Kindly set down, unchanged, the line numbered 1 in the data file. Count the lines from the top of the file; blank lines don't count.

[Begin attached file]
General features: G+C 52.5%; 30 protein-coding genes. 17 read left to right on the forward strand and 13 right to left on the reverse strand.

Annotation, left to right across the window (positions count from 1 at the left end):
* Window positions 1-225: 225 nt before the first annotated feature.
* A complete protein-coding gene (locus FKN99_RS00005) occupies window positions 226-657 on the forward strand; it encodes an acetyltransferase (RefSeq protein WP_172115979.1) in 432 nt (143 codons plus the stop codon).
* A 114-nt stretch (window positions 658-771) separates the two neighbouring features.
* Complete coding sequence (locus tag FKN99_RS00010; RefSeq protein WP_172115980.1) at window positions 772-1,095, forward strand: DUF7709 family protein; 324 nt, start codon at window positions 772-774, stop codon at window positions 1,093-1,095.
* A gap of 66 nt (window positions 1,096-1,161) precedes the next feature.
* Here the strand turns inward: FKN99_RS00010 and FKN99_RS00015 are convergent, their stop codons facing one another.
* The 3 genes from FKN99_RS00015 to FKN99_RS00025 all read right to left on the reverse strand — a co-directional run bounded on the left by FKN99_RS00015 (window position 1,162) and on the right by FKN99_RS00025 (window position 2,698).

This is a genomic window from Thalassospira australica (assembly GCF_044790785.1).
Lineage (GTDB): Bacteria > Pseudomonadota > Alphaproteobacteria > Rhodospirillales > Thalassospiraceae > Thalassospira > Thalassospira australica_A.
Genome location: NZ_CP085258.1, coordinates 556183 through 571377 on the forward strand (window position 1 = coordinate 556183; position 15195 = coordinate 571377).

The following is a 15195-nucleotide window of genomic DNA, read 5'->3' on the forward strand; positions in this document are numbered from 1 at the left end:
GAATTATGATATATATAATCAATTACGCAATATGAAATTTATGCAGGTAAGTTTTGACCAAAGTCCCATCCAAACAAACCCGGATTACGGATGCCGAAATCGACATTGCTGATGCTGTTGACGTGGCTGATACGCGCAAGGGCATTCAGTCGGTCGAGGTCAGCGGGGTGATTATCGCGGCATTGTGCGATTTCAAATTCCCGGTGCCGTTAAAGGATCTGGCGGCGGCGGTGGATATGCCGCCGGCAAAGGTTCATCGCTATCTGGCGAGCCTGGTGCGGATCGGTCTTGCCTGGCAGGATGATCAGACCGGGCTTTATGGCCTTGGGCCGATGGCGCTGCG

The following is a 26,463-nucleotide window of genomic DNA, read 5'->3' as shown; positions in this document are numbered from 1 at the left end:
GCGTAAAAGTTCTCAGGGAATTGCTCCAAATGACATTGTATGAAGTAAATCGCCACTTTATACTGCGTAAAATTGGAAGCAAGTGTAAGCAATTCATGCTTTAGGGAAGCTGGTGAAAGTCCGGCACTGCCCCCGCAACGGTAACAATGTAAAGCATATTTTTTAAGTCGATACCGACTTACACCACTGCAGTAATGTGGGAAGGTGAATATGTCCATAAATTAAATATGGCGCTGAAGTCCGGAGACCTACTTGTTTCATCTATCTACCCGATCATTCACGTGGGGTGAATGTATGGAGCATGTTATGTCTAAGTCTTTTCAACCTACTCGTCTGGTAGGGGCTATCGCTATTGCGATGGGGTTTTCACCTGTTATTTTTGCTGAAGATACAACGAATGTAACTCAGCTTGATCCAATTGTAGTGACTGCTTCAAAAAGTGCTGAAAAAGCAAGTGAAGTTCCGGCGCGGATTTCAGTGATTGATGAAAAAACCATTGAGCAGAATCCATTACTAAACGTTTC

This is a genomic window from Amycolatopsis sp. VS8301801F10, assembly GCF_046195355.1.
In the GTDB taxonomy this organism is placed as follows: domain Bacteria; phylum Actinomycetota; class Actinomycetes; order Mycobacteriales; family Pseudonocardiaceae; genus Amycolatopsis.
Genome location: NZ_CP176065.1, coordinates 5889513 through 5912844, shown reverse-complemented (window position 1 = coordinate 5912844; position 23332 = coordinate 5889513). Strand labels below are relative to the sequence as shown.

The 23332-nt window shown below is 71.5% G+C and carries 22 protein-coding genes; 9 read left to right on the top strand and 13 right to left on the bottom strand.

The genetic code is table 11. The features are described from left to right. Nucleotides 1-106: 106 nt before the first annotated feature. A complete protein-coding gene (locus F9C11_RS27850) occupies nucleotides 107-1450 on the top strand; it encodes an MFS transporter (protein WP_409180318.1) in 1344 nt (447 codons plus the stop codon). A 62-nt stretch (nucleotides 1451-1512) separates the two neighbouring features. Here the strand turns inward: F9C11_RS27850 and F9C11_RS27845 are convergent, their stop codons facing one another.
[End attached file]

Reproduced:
General features: G+C 52.5%; 30 protein-coding genes. 17 read left to right on the forward strand and 13 right to left on the reverse strand.